Columbia University Press

Read More Show Less

Customer Reviews

Be the first to write a review
( 0 )
Rating Distribution

5 Star


4 Star


3 Star


2 Star


1 Star


Your Rating:

Your Name: Create a Pen Name or

Barnes & Review Rules

Our reader reviews allow you to share your comments on titles you liked, or didn't, with others. By submitting an online review, you are representing to Barnes & that all information contained in your review is original and accurate in all respects, and that the submission of such content by you and the posting of such content by Barnes & does not and will not violate the rights of any third party. Please follow the rules below to help ensure that your review can be posted.

Reviews by Our Customers Under the Age of 13

We highly value and respect everyone's opinion concerning the titles we offer. However, we cannot allow persons under the age of 13 to have accounts at or to post customer reviews. Please see our Terms of Use for more details.

What to exclude from your review:

Please do not write about reviews, commentary, or information posted on the product page. If you see any errors in the information on the product page, please send us an email.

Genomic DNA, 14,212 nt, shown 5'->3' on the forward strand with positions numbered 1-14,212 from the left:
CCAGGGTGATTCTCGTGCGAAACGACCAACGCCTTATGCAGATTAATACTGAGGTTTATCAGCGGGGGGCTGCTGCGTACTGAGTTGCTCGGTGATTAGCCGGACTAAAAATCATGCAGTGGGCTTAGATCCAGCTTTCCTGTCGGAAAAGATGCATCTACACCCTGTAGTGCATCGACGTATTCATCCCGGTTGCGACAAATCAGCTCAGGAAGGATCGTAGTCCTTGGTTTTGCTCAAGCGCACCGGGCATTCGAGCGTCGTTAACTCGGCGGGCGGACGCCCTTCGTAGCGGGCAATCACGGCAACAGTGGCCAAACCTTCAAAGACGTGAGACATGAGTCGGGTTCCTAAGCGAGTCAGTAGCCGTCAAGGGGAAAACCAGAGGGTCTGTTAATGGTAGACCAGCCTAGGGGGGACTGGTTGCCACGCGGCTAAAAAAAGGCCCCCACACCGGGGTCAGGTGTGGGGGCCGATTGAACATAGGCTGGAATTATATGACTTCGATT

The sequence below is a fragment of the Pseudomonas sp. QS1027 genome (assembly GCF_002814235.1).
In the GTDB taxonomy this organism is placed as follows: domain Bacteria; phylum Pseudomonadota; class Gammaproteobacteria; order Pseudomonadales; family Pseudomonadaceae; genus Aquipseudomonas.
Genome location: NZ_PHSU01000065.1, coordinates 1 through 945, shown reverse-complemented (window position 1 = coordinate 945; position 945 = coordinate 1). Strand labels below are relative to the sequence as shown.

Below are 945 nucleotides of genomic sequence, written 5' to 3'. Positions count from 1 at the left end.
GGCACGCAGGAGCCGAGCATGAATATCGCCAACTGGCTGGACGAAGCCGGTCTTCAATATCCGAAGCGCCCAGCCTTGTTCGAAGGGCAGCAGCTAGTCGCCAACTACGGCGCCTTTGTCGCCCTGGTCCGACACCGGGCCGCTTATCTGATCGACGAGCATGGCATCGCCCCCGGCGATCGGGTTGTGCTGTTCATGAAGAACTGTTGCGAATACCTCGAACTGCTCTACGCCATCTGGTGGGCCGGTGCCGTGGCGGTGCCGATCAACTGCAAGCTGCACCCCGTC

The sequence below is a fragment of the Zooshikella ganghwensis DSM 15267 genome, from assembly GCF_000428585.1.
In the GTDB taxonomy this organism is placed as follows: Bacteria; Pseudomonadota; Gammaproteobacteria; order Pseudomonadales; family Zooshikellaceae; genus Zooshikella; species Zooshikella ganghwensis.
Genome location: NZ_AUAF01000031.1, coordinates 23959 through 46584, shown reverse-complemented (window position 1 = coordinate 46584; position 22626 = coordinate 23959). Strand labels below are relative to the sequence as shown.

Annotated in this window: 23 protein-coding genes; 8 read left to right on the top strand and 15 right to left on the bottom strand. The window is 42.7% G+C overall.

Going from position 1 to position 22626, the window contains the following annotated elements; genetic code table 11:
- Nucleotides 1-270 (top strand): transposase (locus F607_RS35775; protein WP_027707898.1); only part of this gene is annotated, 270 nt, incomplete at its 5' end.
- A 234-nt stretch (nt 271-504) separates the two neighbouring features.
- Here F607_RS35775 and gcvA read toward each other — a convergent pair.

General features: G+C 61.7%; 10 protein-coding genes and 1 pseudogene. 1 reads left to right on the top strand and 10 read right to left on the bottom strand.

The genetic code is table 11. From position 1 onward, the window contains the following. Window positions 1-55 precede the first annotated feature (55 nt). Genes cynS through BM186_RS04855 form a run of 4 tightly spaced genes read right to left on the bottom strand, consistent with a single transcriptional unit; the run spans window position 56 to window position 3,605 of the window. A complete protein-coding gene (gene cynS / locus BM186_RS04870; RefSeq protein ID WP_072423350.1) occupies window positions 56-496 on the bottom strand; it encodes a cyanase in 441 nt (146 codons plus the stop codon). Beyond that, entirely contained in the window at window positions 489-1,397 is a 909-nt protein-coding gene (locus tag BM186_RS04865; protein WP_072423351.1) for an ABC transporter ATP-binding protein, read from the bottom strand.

Reviews should not contain any of the following:

  • - HTML tags, profanity, obscenities, vulgarities, or comments that defame anyone
  • - Time-sensitive information such as tour dates, signings, lectures, etc.
  • - Single-word reviews. Other people will read your review to discover why you liked or didn't like the title. Be descriptive.
  • - Comments focusing on the author or that may ruin the ending for others
  • - Phone numbers, addresses, URLs
  • - Pricing and availability information or alternative ordering information
  • - Advertisements or commercial solicitation


  • - By submitting a review, you grant to Barnes & and its sublicensees the royalty-free, perpetual, irrevocable right and license to use the review in accordance with the Barnes & Terms of Use.
  • - Barnes & reserves the right not to post any review -- particularly those that do not follow the terms and conditions of these Rules. Barnes & also reserves the right to remove any review at any time without notice.
  • - See Terms of Use for other conditions and disclaimers.
Search for Products You'd Like to Recommend

Recommend other products that relate to your review. Just search for them below and share!

Create a Pen Name

Your Pen Name is your unique identity on It will appear on the reviews you write and other website activities. Your Pen Name cannot be edited, changed or deleted once submitted.

Your Pen Name can be any combination of alphanumeric characters (plus - and _), and must be at least two characters long.

Continue Anonymously

    If you find inappropriate content, please report it to Barnes & Noble
    Why is this product inappropriate?
    Comments (optional)